I was wondering if there was any meaningful interpertation of the product of two $n\times n$ adjacency matrices of two distinct graphs.


The story extends to non-square matrices. Consider a collection $A$ of $a$ vertices, another collection $B$ of $b$ vertices, and a collection of directed edges from the first collection to the second (in other words, a bipartite graph, but where we choose explicitly a $2$-coloring of the vertices). We can organize this data into a $b \times a$ matrix whose entries describe the number of edges from a vertex in the first collection to a vertex in the second.

Now consider a third collection $C$ of $c$ vertices and some directed edges from vertices in $B$ to vertices in $C$. We can organize this data into a $c \times b$ matrix as above.

Then the product of the two matrices above is a $c \times a$ matrix describing how to get from vertices in $A$ to vertices in $C$ by following edges that go through $B$.

This idea is the basis of a combinatorial approach to linear algebra which is described, for example, in Brualdi and Cvetkovic's A combinatorial approach to matrix theory and its applications.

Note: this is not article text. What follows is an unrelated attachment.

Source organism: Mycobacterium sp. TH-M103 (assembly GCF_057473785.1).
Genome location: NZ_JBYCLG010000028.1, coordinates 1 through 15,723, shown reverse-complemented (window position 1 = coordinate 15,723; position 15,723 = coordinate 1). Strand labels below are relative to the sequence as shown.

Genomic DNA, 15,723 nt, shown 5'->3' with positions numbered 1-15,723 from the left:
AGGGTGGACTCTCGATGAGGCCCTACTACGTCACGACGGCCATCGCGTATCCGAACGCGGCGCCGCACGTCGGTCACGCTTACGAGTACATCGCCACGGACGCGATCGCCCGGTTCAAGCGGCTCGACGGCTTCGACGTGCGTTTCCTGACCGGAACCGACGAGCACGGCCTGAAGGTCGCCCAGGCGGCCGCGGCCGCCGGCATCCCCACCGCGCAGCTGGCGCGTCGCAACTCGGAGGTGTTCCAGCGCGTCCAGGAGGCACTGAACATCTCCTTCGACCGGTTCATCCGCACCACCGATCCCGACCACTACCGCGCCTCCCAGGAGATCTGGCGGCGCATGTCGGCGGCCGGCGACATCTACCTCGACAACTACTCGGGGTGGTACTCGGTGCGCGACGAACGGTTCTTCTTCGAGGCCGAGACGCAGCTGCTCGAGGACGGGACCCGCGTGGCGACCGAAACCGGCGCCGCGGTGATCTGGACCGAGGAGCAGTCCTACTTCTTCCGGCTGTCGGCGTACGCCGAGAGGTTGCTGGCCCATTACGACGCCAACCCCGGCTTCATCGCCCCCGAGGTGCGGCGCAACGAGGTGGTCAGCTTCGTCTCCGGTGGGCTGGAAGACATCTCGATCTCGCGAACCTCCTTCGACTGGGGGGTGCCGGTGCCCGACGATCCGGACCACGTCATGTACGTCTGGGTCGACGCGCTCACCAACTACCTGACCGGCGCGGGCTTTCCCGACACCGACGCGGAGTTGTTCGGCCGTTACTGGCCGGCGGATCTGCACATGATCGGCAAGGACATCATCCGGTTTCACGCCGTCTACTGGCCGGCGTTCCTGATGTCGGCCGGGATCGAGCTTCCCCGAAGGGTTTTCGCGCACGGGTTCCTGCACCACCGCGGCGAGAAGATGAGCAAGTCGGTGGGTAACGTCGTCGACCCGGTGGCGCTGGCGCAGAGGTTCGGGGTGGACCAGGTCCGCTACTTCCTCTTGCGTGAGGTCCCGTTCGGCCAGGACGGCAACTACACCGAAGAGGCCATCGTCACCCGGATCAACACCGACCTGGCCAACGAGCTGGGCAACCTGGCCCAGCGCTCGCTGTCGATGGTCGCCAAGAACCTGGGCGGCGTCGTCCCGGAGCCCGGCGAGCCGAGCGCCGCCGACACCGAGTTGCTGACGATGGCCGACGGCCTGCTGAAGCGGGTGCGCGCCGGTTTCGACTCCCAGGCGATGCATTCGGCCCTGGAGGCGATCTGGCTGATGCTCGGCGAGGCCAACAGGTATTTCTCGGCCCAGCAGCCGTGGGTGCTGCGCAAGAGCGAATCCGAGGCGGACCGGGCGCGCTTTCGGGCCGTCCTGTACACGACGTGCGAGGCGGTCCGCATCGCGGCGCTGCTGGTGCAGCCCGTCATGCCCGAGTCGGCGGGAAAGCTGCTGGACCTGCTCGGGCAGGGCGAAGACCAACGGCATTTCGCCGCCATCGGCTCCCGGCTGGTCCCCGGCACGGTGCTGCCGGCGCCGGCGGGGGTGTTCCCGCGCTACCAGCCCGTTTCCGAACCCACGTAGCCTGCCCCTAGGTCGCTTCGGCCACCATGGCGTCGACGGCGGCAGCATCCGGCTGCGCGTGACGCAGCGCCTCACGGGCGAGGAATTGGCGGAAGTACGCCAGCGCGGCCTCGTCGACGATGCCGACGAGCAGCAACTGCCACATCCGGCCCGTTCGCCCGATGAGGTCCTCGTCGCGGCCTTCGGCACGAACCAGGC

For the initiated, the above admits the following nice interpretation: we have described composition of morphisms of a particularly nice category. In fact, if I'm not mistaken, it's the free category with finite biproducts on one object.

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    $\begingroup$ Did you buy or download a pirate copy? ;) $\endgroup$ – user10389 Feb 28 '12 at 22:24

Suppose $A$ is the adjacency matrix of graph $G_1$ and $B$ the adjacency matrix of graph $G_2$, where we consider both $G_1$ and $G_2$ to have the same vertices $1,\ldots,n$. Then $(AB)_{ij}$ is the number of ways to get from $i$ to $j$ by going first along an edge of $G_1$ and then along an edge of $G_2$.

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    $\begingroup$ These sorts of results seem too good to be true. $\endgroup$ – RougeSegwayUser Feb 28 '12 at 6:48

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